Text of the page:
Your debt-to-income ratio, or DTI ratio, is your total monthly debt payments divided by your total gross monthly income.
Your DTI helps lenders determine whether you’ll be able to pay back your loan on time and make your monthly payments. The higher your DTI, the more you may struggle to pay your monthly debts because there is less room for error in the event of an emergency or poor budgeting. The lower your DTI, the more lenders see you as a reliable borrower.
Before taking out a loan, calculate your debt to income ratio, or DTI. That way you have an understanding of what lenders are looking at when determining how risky a borrower you are, and whether you have enough money each month to make your monthly payments.
How to calculate your debt-to-income ratio
To calculate debt to income ratio, first add up all your monthly debt payments. Separately, add up your total gross income, or what you earn before taxes are taken out. Next, divide your debt by your gross monthly income and you’ll get your debt-to-income ratio.
Example DTI calculation
- Add up your monthly debts:
- Mortgage: $1,600
- Auto loan: $300
- Minimum credit card payments: $300
- Student loan: $200
Total monthly debts: $2,400
2. Add up your monthly gross income:
- Monthly gross income from day job: $5,000
- Side hustle monthly gross income: $1,000
Total monthly gross income: $6,000
3. Divide your monthly debts by your monthly gross income. For this example, you would divide $2,400 by $6,000. Your total DTI would be 0.40, or 40 percent.
What is a good debt-to-income ratio?
The higher your DTI, the riskier you appear to lenders. Each lender has different DTI standards you must meet to qualify for a loan, but most lenders use a 43 percent DTI as a benchmark.
A DTI above 43 percent could make it more difficult for you to obtain a loan. In particular, this applies to qualified mortgages. In many cases, 43 percent is the highest DTI ratio a borrower can have and still be approved for a qualified mortgage.
Typically, a DTI of 50 percent or more is concerning. You don’t have much extra money to spend each month, which means you’ll have a harder time making payments on a loan, let alone other expenses. If your DTI is between 36 percent and 49 percent, it’s good, but there’s still room for improvement. You might want to consider lowering your DTI before applying for a loan.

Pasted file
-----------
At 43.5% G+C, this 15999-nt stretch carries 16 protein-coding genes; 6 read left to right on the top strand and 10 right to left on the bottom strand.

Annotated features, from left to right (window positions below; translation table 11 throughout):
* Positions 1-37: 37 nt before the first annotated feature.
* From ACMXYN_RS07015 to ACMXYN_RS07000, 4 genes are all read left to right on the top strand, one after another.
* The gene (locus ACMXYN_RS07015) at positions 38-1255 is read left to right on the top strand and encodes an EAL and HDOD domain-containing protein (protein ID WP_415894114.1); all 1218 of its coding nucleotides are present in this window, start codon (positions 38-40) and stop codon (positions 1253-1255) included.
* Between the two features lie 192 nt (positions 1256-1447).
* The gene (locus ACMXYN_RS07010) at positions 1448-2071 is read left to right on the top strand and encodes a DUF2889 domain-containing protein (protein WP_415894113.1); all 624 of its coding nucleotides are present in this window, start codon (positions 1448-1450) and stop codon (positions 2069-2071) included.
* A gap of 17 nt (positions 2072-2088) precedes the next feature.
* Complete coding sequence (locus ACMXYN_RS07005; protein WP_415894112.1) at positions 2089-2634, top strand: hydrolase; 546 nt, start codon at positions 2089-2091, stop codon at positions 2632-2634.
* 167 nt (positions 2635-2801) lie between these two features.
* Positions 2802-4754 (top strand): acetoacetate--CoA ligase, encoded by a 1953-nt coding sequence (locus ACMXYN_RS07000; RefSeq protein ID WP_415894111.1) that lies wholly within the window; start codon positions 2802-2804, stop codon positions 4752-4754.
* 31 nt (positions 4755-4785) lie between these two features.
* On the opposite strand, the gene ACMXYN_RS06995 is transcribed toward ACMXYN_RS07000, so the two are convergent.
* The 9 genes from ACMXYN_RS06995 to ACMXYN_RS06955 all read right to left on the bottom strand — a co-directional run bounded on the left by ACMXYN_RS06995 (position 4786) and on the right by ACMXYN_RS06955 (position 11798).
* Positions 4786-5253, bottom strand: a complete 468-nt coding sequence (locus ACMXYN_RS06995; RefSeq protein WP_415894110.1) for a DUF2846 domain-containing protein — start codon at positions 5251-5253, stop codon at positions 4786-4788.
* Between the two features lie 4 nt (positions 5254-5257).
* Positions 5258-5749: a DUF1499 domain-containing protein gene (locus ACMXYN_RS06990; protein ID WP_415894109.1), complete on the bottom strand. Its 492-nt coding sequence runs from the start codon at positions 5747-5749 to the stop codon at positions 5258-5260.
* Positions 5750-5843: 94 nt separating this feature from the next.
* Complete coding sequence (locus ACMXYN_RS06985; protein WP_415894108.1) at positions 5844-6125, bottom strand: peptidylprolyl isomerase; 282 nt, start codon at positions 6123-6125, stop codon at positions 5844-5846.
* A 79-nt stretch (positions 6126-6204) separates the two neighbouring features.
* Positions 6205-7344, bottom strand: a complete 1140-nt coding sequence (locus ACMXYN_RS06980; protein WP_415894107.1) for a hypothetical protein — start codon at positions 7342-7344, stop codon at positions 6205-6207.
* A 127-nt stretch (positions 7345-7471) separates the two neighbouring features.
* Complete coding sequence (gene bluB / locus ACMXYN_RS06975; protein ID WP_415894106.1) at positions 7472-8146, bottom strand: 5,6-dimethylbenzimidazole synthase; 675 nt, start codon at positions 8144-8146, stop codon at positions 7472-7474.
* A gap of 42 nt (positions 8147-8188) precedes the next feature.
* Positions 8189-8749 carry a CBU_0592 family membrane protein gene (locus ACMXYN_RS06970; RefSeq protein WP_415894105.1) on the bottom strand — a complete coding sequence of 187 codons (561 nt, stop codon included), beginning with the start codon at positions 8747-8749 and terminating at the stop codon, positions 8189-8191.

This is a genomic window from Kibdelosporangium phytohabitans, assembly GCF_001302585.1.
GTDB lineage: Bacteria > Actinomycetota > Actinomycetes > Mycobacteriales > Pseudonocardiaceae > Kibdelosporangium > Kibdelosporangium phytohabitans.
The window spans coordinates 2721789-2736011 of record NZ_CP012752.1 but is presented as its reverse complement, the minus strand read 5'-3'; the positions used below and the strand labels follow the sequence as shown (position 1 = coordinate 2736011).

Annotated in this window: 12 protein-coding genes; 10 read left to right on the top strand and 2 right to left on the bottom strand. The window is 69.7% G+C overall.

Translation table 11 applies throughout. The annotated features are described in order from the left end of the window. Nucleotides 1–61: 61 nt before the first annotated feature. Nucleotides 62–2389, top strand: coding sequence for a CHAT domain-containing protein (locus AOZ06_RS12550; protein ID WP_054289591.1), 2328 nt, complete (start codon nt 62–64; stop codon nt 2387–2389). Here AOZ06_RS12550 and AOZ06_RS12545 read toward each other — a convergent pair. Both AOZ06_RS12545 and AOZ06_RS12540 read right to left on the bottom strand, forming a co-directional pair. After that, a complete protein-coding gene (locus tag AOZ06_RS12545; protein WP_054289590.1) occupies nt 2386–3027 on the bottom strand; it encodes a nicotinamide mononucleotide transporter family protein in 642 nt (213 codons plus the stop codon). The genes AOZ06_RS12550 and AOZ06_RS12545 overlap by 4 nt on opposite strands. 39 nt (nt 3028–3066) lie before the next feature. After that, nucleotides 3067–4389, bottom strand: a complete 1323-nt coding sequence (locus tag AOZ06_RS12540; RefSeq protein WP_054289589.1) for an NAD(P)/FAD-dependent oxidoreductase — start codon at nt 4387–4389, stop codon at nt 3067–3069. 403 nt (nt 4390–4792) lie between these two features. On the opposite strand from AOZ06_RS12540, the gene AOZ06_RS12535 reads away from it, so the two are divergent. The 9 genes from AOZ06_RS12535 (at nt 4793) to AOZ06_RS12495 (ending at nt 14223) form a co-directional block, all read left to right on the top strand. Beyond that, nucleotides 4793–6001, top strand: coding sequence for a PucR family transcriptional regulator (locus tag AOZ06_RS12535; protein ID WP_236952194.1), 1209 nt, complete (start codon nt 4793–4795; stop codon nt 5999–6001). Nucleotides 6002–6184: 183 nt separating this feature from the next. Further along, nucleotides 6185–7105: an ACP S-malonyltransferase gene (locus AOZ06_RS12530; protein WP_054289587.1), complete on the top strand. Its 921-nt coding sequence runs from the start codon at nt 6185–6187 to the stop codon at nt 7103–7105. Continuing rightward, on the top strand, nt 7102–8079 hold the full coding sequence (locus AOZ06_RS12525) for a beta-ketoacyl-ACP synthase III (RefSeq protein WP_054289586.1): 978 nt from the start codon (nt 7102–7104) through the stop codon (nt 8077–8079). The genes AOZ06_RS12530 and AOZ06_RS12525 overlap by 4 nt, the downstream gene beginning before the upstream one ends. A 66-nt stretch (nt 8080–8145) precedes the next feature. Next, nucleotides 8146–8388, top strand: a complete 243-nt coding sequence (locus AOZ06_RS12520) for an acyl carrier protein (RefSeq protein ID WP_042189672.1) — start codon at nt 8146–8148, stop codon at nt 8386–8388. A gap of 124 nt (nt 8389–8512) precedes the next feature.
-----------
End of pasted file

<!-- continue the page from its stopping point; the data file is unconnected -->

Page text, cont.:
A DTI below 35 percent is good and manageable. It shows that you have enough money to take on new debt and pay it back on time. If an emergency came up, you most likely wouldn’t fall behind on payments.
Keep in mind that the requirements are different for each lender and what type of loan you’re taking out. Your DTI for a mortgage might not be the same as a personal loan.
Why your debt-to-income ratio is important
Your debt-to-income ratio is an important component in determining your overall risk. It can tell you how much of your money is going toward outstanding debt. It might even help you adjust your budget to put more money into paying off debt so you can eventually lower your DTI and have a better chance of being approved for a loan at a good interest rate.
For lenders, a low DTI shows that you don’t carry much debt baggage. It’s an important risk measurement, just like your credit score. Both are used to determine if you’re worth lending to.
On many loan applications, you’ll see questions about your income and monthly debt. The type of loan you want, the amount you want to borrow, the lender you choose and your income, debt and credit score are all taken into account by loan underwriters. Since there are many variables, you should consider comparing lenders to see which ones will offer you the lowest interest rates and best repayment terms.
For your credit score
While your debt-to-income ratio doesn’t impact your credit score or appear on your credit report, this can still affect your credit utilization, which can in turn affect your credit score. Your credit utilization is important because it is the amount of revolving credit you’re using against the total amount of credit you have available to you. If you have a higher credit utilization percentage, it can lower your credit score since it indicates that the amount of debt you have is close to your credit limit.
3 quick tips to improve your debt-to-income ratio
- Increase your income by negotiating a raise at your job, finding a higher-paying position, working overtime or creating a side hustle.
- Try to pay your debts off, especially any you are close to eliminating.
- Consider using a debt consolidation loan; it might be able to lower your credit card payments.
Do your best to lower your DTI as much as you can before taking on new debt, like a new car loan. It will not only help you qualify for a loan, but may also help you get a lower interest rate. You can also improve your DTI by increasing your income or consolidating debts at a lower interest rate.
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